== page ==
This is a Drill, Not a Joke


Jewel Samad- AFP/Getty Images

Participants practice an active shooter drill at Harry S. Truman High School in Levittown, Pennsylvania.

“This is a drill. This is only a drill. There is an intruder in the west wing of the building. This is a drill. This is only a drill,” the voice over the intercom spoke as I heard doors closing throughout the science wing of the school. This was my first intruder drill in high school. My stomach sank. I still hadn’t quite known my way around the place. My teacher at the time went on to close the door and lock it, covering the window with a piece of black paper. After that, he went and sat back down at his desk and directed us to hide under our desks. Once we were all settled, we were then instructed to take out our notebooks and take notes on the video we were planning to start before the drill happened. We were literally taking notes while hiding underneath our seats. As if I hadn’t felt clueless before, this made it worse. Instead of treating it like it was the real thing, we just continued on with class as if we couldn’t hear the pounding footsteps down the hallway as students evacuated the building.

In a CBS news article about gun ownership, Wyoming ranks 5th with 53.8 percent of the population owning a gun. Now, this might mean kids have more of an understanding of how powerful a gun is, but it could also mean if anyone wanted to bring a gun to school, it wouldn’t be very hard to find one. When a teacher isn’t going through the right procedure when the school has an intruder drill, it leaves the students clueless.

Teachers all have different courses of action during intruder drills, but they all originally come from the same three practices. The first one is the teacher who locks the door, turns off the lights and continues with teaching. These teachers are the worst to be with but also the most uncommon. The next type of teacher is the one who takes drills seriously, but never evacuates with students. While this isn’t necessarily a bad thing, it is the route most teachers will take. The last type of teacher is the one who wants to get the whole class out of the building. They’ll take all the normal safety precautions. When they know the coast is clear, we are out of the building and across the street faster than the speed of light. Sometimes we might get ‘killed’ by McFadden wearing a wig as if he was Ariel from The Little Mermaid, but after it will leave us feeling assured we’ll be safe under that teacher’s care.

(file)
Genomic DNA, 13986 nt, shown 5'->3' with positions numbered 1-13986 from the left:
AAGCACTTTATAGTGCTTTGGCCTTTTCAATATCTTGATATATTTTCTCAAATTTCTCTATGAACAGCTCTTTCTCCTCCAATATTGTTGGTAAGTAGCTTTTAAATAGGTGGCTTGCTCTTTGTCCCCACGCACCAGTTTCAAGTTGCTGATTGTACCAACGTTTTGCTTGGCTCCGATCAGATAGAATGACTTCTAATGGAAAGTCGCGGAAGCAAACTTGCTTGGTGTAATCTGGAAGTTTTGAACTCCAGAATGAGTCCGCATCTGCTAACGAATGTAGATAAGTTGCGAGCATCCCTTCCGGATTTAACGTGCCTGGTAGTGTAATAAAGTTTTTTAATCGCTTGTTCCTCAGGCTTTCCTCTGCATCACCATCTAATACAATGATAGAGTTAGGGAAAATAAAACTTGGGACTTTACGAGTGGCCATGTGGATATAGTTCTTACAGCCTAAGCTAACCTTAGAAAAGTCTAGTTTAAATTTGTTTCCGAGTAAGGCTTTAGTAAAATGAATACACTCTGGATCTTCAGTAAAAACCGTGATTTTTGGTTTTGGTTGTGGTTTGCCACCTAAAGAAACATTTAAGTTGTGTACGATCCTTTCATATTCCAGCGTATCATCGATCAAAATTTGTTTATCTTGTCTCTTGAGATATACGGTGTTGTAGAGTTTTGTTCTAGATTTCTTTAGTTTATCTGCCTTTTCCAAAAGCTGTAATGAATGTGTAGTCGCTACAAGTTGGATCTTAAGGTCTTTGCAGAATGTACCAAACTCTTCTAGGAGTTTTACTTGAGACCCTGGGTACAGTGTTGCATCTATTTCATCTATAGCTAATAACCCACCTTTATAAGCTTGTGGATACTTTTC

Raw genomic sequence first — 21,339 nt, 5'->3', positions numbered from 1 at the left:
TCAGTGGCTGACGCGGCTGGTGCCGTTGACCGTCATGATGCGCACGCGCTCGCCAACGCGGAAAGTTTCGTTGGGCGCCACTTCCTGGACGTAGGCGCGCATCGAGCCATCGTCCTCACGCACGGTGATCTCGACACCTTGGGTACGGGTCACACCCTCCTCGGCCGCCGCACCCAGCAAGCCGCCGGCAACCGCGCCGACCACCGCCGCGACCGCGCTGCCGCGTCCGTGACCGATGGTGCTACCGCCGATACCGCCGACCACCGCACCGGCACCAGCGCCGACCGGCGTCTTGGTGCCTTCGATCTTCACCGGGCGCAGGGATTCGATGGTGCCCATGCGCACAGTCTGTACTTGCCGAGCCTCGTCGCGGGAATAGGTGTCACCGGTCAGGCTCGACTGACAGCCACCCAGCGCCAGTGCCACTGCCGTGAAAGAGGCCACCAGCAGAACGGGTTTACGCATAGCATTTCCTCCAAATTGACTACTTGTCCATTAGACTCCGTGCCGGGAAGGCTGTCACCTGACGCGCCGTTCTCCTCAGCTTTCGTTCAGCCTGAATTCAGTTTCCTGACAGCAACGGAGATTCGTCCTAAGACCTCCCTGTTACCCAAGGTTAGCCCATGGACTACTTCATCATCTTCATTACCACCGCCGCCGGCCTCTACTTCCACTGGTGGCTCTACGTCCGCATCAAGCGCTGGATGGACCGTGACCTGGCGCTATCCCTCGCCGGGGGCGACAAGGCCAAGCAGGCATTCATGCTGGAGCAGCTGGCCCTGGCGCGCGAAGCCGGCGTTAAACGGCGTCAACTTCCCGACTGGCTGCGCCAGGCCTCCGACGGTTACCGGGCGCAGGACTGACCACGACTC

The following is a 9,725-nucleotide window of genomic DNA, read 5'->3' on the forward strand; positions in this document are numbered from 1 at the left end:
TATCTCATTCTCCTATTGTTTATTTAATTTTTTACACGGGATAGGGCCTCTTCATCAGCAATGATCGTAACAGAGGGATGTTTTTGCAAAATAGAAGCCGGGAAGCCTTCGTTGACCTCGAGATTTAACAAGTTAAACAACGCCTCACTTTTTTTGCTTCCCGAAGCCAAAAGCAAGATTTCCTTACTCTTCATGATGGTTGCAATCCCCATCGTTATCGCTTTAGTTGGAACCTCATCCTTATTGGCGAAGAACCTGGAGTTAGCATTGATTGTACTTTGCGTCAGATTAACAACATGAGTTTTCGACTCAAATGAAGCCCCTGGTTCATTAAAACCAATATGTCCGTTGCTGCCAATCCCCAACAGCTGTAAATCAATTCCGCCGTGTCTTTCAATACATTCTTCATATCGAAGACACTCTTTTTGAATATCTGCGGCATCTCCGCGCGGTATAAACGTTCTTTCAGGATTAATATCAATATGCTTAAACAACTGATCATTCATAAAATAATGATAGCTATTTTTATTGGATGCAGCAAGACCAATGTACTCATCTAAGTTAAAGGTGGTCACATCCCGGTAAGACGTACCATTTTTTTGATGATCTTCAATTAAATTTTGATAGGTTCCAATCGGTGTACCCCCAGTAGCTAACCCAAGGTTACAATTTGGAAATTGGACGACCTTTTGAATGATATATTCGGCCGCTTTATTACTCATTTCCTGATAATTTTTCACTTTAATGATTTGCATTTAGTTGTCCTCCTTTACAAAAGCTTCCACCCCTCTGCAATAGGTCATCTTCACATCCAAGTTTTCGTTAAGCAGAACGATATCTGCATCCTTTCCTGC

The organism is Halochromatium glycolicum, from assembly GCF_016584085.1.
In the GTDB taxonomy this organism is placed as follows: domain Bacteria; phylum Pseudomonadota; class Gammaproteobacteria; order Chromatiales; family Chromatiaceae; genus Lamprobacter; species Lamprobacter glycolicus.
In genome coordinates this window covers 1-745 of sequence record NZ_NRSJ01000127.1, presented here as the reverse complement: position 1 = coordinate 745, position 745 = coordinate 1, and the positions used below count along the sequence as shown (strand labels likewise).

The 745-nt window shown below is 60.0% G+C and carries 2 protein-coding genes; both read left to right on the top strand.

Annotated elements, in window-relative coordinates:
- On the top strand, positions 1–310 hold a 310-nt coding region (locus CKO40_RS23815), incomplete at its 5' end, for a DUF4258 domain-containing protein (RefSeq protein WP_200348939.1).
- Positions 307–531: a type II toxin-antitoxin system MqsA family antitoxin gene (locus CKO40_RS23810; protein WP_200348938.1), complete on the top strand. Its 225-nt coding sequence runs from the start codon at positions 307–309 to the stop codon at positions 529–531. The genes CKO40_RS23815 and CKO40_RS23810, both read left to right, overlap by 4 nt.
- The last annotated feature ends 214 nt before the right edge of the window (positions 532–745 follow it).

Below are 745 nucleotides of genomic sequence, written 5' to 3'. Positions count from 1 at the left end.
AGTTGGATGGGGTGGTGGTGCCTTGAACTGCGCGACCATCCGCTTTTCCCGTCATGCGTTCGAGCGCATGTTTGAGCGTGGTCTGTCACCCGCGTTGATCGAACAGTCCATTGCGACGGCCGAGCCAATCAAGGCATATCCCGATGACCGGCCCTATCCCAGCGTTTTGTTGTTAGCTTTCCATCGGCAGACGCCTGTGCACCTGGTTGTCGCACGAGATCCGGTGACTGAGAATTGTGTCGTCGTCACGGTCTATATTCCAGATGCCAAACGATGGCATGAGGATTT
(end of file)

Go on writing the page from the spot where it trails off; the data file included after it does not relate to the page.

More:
According to a Washington Post article entitled “Eighteen years of gun violence in U.S. schools, mapped” from 2018, there has been at least one school shooting in 43 states since 2000. Wyoming is one of the seven states that hasn’t had one thankfully enough. Just because there hasn’t been a school shooting in Wyoming, doesn’t take away the threat that it could happen. Take Stoneman Douglas High School in Parkland, Fla. It’s a very nice, put together school. No one would ever look at it and think a school shooting would happen there. Most shootings happen when least expected, so being able to know what to do in a situation like that is a key part in keeping yourself and others safe. 

During an active shooter drills, teachers are supposed to secure students safely in their rooms and wait for information on the shooter’s location. They are asked then to assess whether getting out of the building is feasible based on where the shooter is located. Say for instance the shooter is located near the activities office. A teacher in a classroom farthest away from the shooter is encouraged to get students out of the building. A teacher closest to the shooter should theoretically stay in their classroom, taking every means possible to keep a shooter from entering the classroom.  

When a teacher isn’t using the right safety precautions, the ones required by ALICE training, or totally disregarding the drill, it puts students and staff at great risk. The school needs to make sure every teacher takes all the drills seriously, properly preparing everyone for the worst situation.